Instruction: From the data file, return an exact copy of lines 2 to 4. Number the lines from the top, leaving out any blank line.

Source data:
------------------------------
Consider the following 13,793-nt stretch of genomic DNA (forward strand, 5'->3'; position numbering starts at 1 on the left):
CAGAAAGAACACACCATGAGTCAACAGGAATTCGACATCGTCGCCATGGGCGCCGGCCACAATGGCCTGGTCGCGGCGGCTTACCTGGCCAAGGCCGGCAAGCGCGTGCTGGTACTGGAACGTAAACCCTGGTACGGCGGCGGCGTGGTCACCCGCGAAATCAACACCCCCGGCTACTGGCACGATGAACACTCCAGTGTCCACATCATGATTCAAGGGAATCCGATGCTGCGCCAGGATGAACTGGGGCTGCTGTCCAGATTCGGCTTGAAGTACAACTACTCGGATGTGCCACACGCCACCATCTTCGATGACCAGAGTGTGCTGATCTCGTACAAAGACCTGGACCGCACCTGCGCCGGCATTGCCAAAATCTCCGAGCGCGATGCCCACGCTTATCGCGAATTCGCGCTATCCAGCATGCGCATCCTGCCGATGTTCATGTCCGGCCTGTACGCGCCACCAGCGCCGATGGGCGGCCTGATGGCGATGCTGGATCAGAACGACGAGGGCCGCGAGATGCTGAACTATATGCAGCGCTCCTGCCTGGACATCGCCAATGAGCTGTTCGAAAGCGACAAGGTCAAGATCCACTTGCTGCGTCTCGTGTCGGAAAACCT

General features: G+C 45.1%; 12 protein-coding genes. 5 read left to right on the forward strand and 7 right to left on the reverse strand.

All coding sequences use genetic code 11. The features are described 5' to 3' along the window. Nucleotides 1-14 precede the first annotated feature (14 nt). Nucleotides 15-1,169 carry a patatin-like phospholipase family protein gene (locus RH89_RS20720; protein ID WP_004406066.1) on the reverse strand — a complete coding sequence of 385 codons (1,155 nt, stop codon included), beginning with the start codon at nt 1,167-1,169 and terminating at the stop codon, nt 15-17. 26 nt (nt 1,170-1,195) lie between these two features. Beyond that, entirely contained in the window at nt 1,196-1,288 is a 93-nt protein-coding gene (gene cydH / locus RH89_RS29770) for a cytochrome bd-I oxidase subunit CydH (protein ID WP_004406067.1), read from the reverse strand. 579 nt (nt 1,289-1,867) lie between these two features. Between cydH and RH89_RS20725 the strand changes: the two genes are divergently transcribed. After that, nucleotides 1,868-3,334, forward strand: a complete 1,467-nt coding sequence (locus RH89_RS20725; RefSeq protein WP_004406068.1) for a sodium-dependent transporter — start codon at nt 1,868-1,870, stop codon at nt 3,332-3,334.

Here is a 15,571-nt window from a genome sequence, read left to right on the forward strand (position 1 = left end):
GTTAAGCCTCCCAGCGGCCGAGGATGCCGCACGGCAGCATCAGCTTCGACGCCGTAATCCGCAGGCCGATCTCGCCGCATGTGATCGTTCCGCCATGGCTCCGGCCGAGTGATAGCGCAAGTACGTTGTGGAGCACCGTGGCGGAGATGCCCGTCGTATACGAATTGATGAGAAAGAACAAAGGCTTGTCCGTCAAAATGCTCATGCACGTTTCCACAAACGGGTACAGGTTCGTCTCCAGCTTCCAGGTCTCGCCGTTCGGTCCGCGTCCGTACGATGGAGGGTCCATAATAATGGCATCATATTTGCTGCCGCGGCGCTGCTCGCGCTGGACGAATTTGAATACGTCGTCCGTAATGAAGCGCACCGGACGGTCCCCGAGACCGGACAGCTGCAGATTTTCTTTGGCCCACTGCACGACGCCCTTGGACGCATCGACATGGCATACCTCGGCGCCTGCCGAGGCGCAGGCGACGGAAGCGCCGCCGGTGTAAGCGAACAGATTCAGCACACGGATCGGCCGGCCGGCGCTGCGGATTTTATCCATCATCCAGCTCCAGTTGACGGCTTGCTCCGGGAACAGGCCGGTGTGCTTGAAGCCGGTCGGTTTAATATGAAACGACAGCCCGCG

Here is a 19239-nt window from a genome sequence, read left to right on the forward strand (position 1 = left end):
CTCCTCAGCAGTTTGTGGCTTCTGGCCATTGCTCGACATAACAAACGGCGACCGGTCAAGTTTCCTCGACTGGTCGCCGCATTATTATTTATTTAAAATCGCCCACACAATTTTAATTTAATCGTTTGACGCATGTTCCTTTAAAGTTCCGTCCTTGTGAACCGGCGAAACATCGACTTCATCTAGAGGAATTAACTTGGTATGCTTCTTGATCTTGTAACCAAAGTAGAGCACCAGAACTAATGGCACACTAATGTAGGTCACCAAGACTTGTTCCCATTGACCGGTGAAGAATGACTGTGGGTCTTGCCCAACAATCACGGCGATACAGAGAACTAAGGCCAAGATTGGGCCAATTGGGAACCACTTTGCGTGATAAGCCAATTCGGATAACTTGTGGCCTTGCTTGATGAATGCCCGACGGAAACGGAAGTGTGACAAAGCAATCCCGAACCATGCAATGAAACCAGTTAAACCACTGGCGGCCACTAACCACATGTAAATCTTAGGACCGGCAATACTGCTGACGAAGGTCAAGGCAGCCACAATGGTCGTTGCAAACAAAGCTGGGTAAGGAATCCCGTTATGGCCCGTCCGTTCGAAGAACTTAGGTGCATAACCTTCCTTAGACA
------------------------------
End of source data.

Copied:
CAGAAAGAACACACCATGAGTCAACAGGAATTCGACATCGTCGCCATGGGCGCCGGCCACAATGGCCTGGTCGCGGCGGCTTACCTGGCCAAGGCCGGCAAGCGCGTGCTGGTACTGGAACGTAAACCCTGGTACGGCGGCGGCGTGGTCACCCGCGAAATCAACACCCCCGGCTACTGGCACGATGAACACTCCAGTGTCCACATCATGATTCAAGGGAATCCGATGCTGCGCCAGGATGAACTGGGGCTGCTGTCCAGATTCGGCTTGAAGTACAACTACTCGGATGTGCCACACGCCACCATCTTCGATGACCAGAGTGTGCTGATCTCGTACAAAGACCTGGACCGCACCTGCGCCGGCATTGCCAAAATCTCCGAGCGCGATGCCCACGCTTATCGCGAATTCGCGCTATCCAGCATGCGCATCCTGCCGATGTTCATGTCCGGCCTGTACGCGCCACCAGCGCCGATGGGCGGCCTGATGGCGATGCTGGATCAGAACGACGAGGGCCGCGAGATGCTGAACTATATGCAGCGCTCCTGCCTGGACATCGCCAATGAGCTGTTCGAAAGCGACAAGGTCAAGATCCACTTGCTGCGTCTCGTGTCGGAAAACCT

General features: G+C 45.1%; 12 protein-coding genes. 5 read left to right on the forward strand and 7 right to left on the reverse strand.

All coding sequences use genetic code 11. The features are described 5' to 3' along the window. Nucleotides 1-14 precede the first annotated feature (14 nt). Nucleotides 15-1,169 carry a patatin-like phospholipase family protein gene (locus RH89_RS20720; protein ID WP_004406066.1) on the reverse strand — a complete coding sequence of 385 codons (1,155 nt, stop codon included), beginning with the start codon at nt 1,167-1,169 and terminating at the stop codon, nt 15-17. 26 nt (nt 1,170-1,195) lie between these two features. Beyond that, entirely contained in the window at nt 1,196-1,288 is a 93-nt protein-coding gene (gene cydH / locus RH89_RS29770) for a cytochrome bd-I oxidase subunit CydH (protein ID WP_004406067.1), read from the reverse strand. 579 nt (nt 1,289-1,867) lie between these two features. Between cydH and RH89_RS20725 the strand changes: the two genes are divergently transcribed. After that, nucleotides 1,868-3,334, forward strand: a complete 1,467-nt coding sequence (locus RH89_RS20725; RefSeq protein WP_004406068.1) for a sodium-dependent transporter — start codon at nt 1,868-1,870, stop codon at nt 3,332-3,334.